Complex systems

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This weekend, I have been thinking about complex adaptive systems.

Wikipedia tells me that complex adaptive systems contain multiple diverse interacting components and that the system is structured such that it adapts and learns from experience.  At least, it appear to learn.  The system is not conscious or reflective on its experience.  An ecosystem can be seen as a complex adaptive system.

In a cancer, the malignant cells are themselves diverse: some dividing, others resting; some forming a tumour, others infiltrating adjacent tissues, others again invading blood vessels and migrating.  Then there are the array of non-malignant cells: those forming blood vessels; inflammatory cells responding as if this were a healing wound; immune cells perhaps recognising and killing cancer cells, perhaps exciting such killer cells, perhaps damping the immune response.  All these various cells are in communication with each other, sending short range messages by direct contact or chemical signals.  This complex adaptive system is called the immune microenvironment of the cancer.

I am not prone to hyperbole.  Still, I think we* sit on the threshold of a major shift in how cancer can be treated, using new drugs to manipulate the immune microenvironment of cancers.  The drugs are becoming available.  The challenge is to understand the immune microenvironment sufficiently so we use the drugs effectively.

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This piece started with a layer of charcoal, the images driven by recent reading and current music.  I tore into the dampened paper creating highlights and texture.  This was then obscured by layers of gouache and acrylic paint, allowing charcoal and sea salt to disperse slowly, suspended in the very wet washes.   After a week or so looking at it, turning it one way and another, eventually I saw in it a narrative suggesting a complex system.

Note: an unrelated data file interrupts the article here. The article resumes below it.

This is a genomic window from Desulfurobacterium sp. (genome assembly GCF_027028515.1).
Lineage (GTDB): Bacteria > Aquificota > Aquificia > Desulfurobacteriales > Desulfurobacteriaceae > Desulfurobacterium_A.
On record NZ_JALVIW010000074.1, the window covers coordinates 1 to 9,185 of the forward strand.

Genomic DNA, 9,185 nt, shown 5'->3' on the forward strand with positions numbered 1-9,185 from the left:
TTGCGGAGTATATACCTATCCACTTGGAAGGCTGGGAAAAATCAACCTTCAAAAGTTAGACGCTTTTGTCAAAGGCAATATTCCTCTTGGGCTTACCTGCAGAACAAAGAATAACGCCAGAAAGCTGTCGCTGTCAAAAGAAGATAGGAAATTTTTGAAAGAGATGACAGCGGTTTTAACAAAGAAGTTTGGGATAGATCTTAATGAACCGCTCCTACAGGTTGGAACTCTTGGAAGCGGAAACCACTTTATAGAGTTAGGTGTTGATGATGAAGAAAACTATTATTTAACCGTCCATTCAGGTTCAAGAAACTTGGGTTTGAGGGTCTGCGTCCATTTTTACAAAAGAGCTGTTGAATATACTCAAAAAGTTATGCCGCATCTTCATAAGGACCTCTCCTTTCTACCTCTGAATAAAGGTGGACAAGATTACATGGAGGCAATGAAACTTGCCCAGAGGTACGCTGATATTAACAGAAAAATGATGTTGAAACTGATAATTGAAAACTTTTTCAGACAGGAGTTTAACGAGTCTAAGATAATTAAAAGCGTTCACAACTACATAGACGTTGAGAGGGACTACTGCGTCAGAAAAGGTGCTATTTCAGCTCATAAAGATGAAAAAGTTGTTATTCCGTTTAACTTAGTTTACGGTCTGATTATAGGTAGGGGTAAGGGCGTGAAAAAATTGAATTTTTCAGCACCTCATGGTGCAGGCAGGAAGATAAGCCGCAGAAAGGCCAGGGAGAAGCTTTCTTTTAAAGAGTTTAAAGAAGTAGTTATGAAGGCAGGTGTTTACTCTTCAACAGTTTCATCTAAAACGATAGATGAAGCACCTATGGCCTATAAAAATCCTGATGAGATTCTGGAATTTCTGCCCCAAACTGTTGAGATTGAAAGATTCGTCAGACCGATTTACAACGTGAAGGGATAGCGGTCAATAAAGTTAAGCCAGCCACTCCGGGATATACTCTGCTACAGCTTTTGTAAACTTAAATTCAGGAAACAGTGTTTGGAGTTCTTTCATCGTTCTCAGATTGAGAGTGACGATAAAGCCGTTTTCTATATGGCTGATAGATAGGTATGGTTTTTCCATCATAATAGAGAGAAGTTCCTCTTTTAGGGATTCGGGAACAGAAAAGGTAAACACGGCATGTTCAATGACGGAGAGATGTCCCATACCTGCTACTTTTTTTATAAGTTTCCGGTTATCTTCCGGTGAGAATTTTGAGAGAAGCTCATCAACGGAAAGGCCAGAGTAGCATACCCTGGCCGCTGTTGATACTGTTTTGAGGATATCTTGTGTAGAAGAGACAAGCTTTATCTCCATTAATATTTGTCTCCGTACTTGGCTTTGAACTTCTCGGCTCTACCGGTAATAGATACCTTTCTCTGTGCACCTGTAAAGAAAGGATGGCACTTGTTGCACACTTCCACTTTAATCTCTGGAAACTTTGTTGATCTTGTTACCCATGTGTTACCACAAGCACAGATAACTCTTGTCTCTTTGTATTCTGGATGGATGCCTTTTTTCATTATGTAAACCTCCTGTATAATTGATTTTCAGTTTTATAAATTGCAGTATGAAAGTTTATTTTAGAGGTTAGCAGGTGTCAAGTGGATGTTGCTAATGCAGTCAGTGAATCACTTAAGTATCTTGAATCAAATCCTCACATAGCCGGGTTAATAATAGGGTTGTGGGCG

*”we sit on the threshold of a major shift in how cancer can be treated” – by “we” I mean the worldwide cancer community – patients, carers, researchers, clinicians, health care providers, research institutions, industry and those who commission and fund cancer care

The Ribs

The idea for this image clearly has its origins in China Mielville’s steampunk masterpiece, Perdido Street Station.

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In my imagining, an urban density of neon-lit blocks and dwellings, surmounted by a tall temple’s spire, has risen beneath the gigantic fossilised skeleton of an ancient beast.

So this image does not truly depict Mielville’s vast diverse metropolis, New Crobuzon. where the Ribs jut over Bonetown, a makeshift market of temporary stalls, with scanty brick buildings and abandoned lots edging dirty scrubland. Tools break and cement remains fluid.  A baleful influence from the gigantic half-exhumed bones limits development on the gravesite.

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This piece started as an A1 size memory of the fallen tree in backlit woodland, drawn in chalk pastel, washed and blotted.  Seeking to further disintegrate it, it was wetted and covered in inks and white gouache.  Weeks later, I drew the Ribs into the dried-dark image in oil pastel and painted onto this resist with diluted white acrylic.  This still exists in that form, awaiting further work. I took a digital image and explored future directions of travel on the iPad in ArtRage.

Sinfonietta to Fleshquartet

To the sounds of Janacek’s sinfonietta, I layered translucent pixels onto the uploaded blotswyrm

Now my mind dances to a different tune: a chance mention on the radio opening up new ideas for drawing.